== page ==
One of the main facets of your job as an executor or administrator is to protect and preserve the assets of an estate. When the estate includes property of value, including a house, car, jewelry, art, etc., you should find out how that property is insured and maintain that insurance while that property remains an asset of the estate. Contact the insurance agent/company that provided coverage to the decedent or secure a new policy on your own. If you find an existing policy, you’ll want to contact the agent and notify them that the owner of the policy has died and ask for the “insured” to be changed to the name of the Estate. Note: If there is no existing policy, you’ll want to obtain insurance in the name of the estate and insure any valuable property of the estate while it is under your control. If you own an interest in property with the estate, you should discuss with the agent if the policy should be in your name with the estate named as an additional insured.
Make sure you have a copy of the insurance policy and review it for accuracy. If there is anything you don’t understand or that doesn’t look right, contact the agent. If you fail to update the policy and a loss occurs, the insurance company could deny coverage. If you have questions regarding the policy, make sure to put all communications with the agent in writing so you have documents for your records.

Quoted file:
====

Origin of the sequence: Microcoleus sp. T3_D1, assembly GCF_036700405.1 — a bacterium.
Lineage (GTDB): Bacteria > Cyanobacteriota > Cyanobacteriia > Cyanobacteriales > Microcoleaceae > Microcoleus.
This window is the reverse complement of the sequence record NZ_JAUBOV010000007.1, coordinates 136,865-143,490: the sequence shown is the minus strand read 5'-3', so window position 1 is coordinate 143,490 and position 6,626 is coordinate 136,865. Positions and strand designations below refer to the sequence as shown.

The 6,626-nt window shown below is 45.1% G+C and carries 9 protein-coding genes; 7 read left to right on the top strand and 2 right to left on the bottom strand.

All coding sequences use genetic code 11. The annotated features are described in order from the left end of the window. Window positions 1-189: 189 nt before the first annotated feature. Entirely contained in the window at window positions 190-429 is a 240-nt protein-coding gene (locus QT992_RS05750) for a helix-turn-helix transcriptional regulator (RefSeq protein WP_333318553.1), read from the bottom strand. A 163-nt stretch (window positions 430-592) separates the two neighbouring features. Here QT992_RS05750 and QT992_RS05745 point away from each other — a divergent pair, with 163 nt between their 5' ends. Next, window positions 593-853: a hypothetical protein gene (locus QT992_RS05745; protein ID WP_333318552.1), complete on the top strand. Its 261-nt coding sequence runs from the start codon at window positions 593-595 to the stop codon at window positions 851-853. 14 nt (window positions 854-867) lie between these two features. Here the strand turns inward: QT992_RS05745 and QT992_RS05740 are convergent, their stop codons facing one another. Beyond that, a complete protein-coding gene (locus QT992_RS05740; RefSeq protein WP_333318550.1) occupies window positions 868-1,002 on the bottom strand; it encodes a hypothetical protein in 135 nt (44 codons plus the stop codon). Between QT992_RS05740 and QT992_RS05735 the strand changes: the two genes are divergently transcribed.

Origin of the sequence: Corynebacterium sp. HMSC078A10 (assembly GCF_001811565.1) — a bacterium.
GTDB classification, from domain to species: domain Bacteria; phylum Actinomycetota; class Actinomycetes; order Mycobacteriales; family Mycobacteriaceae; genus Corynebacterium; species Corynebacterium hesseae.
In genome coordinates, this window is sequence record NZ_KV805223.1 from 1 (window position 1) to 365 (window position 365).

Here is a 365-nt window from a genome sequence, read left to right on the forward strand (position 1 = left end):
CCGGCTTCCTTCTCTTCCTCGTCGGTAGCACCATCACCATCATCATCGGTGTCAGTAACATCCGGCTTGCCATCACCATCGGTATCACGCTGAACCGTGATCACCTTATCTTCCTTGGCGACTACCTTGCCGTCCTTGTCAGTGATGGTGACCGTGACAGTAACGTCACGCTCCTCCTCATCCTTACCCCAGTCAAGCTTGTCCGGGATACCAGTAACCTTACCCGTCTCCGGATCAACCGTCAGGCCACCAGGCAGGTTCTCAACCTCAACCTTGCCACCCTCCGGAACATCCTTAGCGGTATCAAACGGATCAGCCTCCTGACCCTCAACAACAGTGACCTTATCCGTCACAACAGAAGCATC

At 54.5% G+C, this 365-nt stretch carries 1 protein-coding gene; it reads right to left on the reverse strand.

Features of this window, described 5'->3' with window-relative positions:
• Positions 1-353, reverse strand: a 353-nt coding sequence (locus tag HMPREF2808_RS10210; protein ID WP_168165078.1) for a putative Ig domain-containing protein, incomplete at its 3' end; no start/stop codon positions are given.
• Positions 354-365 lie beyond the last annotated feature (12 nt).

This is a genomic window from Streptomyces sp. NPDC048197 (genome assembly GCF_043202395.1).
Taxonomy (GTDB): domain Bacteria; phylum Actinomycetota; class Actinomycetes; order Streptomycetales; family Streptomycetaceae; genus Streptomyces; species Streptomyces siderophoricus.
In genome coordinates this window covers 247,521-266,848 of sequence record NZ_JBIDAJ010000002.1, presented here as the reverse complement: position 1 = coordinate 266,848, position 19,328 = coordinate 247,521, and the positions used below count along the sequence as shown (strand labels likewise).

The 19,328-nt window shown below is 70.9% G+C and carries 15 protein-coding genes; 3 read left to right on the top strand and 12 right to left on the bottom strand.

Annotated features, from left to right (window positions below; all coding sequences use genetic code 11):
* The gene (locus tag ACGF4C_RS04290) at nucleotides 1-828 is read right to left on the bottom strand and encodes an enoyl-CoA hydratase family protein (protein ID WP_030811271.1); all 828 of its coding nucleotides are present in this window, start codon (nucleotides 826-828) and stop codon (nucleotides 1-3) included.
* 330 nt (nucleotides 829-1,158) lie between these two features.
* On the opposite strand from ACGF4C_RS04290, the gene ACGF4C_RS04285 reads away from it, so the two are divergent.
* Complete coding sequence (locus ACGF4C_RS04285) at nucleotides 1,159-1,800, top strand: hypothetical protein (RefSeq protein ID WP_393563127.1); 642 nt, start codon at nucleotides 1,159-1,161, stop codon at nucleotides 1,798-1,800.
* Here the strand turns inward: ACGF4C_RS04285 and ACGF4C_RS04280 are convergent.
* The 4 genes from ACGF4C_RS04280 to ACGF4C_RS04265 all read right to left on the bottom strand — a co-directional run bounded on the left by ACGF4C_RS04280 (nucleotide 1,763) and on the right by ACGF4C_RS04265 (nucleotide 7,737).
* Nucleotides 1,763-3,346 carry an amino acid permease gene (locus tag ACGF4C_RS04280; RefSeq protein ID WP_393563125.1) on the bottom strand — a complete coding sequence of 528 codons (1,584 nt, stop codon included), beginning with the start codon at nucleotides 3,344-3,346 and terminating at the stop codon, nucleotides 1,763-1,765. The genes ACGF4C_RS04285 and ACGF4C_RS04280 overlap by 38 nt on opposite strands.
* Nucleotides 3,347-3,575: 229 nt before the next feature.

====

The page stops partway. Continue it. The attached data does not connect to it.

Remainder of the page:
If the estate includes a house that will be sitting empty before it is sold/transferred to someone else, ask the insurance agent if there is a “vacancy clause” in the policy. This provision excludes coverage for certain types of losses that occur most often when a house has been vacant for a length of time. Vandalism, fire, water leaks. and theft are usually excluded. Most policies have either a 30 or 60-day vacancy period during which the home can be vacant before damage from these types of losses is excluded.
To ensure that the property remains fully covered while it is unoccupied ask the insurance agent for a “rider” or “endorsement” to extend the vacancy period or make it inapplicable under the circumstances. This preserves and protects the estate’s assets. It may result in a premium charge but is a necessary expense.
Finally, if you move valuable property of the estate into your home you will want to contact your personal insurance agent and ask them if you need to temporarily increase coverage on your homeowner’s policy to make sure that property is covered.
If you have questions about the policy coverage, or encounter issues securing insurance or making a claim while serving as a personal representative, we recommend that you seek the advice of a lawyer who specializes in insurance coverage to ensure you remain free from liability.